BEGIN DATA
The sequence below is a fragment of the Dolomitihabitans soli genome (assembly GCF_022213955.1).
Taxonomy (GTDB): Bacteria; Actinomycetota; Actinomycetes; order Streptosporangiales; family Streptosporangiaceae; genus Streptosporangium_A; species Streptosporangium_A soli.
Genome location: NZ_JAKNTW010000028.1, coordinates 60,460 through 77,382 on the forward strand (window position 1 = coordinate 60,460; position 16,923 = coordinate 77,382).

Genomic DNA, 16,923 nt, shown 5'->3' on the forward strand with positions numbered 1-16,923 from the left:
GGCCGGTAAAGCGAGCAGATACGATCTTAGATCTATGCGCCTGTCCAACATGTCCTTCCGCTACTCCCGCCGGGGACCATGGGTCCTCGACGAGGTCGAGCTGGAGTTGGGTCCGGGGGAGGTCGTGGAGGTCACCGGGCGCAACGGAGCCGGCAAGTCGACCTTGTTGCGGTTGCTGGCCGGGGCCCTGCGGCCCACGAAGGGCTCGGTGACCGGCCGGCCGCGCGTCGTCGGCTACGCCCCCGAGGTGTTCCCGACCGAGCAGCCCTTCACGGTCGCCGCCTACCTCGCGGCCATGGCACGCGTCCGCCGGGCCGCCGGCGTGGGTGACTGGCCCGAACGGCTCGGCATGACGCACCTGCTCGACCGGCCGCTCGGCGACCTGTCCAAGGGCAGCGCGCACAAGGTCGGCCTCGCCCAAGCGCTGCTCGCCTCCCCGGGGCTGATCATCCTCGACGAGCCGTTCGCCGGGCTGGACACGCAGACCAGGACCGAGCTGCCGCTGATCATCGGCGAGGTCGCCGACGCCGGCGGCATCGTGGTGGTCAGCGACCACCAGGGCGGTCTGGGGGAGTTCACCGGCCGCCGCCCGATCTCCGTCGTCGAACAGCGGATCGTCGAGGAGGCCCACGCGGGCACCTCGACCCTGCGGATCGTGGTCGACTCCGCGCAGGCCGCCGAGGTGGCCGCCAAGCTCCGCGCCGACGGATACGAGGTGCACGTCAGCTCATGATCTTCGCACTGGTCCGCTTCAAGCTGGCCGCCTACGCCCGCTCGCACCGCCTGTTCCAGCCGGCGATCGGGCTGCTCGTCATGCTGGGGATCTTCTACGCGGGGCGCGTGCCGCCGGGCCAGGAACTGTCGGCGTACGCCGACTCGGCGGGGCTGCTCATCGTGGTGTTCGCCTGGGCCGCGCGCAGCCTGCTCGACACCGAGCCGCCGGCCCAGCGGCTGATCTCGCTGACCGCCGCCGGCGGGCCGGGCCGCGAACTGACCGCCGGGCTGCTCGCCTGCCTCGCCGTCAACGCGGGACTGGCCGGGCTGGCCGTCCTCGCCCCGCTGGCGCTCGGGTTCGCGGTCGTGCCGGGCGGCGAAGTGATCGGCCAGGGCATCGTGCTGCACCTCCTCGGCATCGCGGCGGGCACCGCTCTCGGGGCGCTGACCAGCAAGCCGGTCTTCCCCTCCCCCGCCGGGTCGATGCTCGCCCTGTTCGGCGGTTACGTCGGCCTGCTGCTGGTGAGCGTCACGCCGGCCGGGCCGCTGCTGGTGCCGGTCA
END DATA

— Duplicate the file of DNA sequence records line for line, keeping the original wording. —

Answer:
The sequence below is a fragment of the Dolomitihabitans soli genome (assembly GCF_022213955.1).
Taxonomy (GTDB): Bacteria; Actinomycetota; Actinomycetes; order Streptosporangiales; family Streptosporangiaceae; genus Streptosporangium_A; species Streptosporangium_A soli.
Genome location: NZ_JAKNTW010000028.1, coordinates 60,460 through 77,382 on the forward strand (window position 1 = coordinate 60,460; position 16,923 = coordinate 77,382).

Genomic DNA, 16,923 nt, shown 5'->3' on the forward strand with positions numbered 1-16,923 from the left:
GGCCGGTAAAGCGAGCAGATACGATCTTAGATCTATGCGCCTGTCCAACATGTCCTTCCGCTACTCCCGCCGGGGACCATGGGTCCTCGACGAGGTCGAGCTGGAGTTGGGTCCGGGGGAGGTCGTGGAGGTCACCGGGCGCAACGGAGCCGGCAAGTCGACCTTGTTGCGGTTGCTGGCCGGGGCCCTGCGGCCCACGAAGGGCTCGGTGACCGGCCGGCCGCGCGTCGTCGGCTACGCCCCCGAGGTGTTCCCGACCGAGCAGCCCTTCACGGTCGCCGCCTACCTCGCGGCCATGGCACGCGTCCGCCGGGCCGCCGGCGTGGGTGACTGGCCCGAACGGCTCGGCATGACGCACCTGCTCGACCGGCCGCTCGGCGACCTGTCCAAGGGCAGCGCGCACAAGGTCGGCCTCGCCCAAGCGCTGCTCGCCTCCCCGGGGCTGATCATCCTCGACGAGCCGTTCGCCGGGCTGGACACGCAGACCAGGACCGAGCTGCCGCTGATCATCGGCGAGGTCGCCGACGCCGGCGGCATCGTGGTGGTCAGCGACCACCAGGGCGGTCTGGGGGAGTTCACCGGCCGCCGCCCGATCTCCGTCGTCGAACAGCGGATCGTCGAGGAGGCCCACGCGGGCACCTCGACCCTGCGGATCGTGGTCGACTCCGCGCAGGCCGCCGAGGTGGCCGCCAAGCTCCGCGCCGACGGATACGAGGTGCACGTCAGCTCATGATCTTCGCACTGGTCCGCTTCAAGCTGGCCGCCTACGCCCGCTCGCACCGCCTGTTCCAGCCGGCGATCGGGCTGCTCGTCATGCTGGGGATCTTCTACGCGGGGCGCGTGCCGCCGGGCCAGGAACTGTCGGCGTACGCCGACTCGGCGGGGCTGCTCATCGTGGTGTTCGCCTGGGCCGCGCGCAGCCTGCTCGACACCGAGCCGCCGGCCCAGCGGCTGATCTCGCTGACCGCCGCCGGCGGGCCGGGCCGCGAACTGACCGCCGGGCTGCTCGCCTGCCTCGCCGTCAACGCGGGACTGGCCGGGCTGGCCGTCCTCGCCCCGCTGGCGCTCGGGTTCGCGGTCGTGCCGGGCGGCGAAGTGATCGGCCAGGGCATCGTGCTGCACCTCCTCGGCATCGCGGCGGGCACCGCTCTCGGGGCGCTGACCAGCAAGCCGGTCTTCCCCTCCCCCGCCGGGTCGATGCTCGCCCTGTTCGGCGGTTACGTCGGCCTGCTGCTGGTGAGCGTCACGCCGGCCGGGCCGCTGCTGGTGCCGGTCA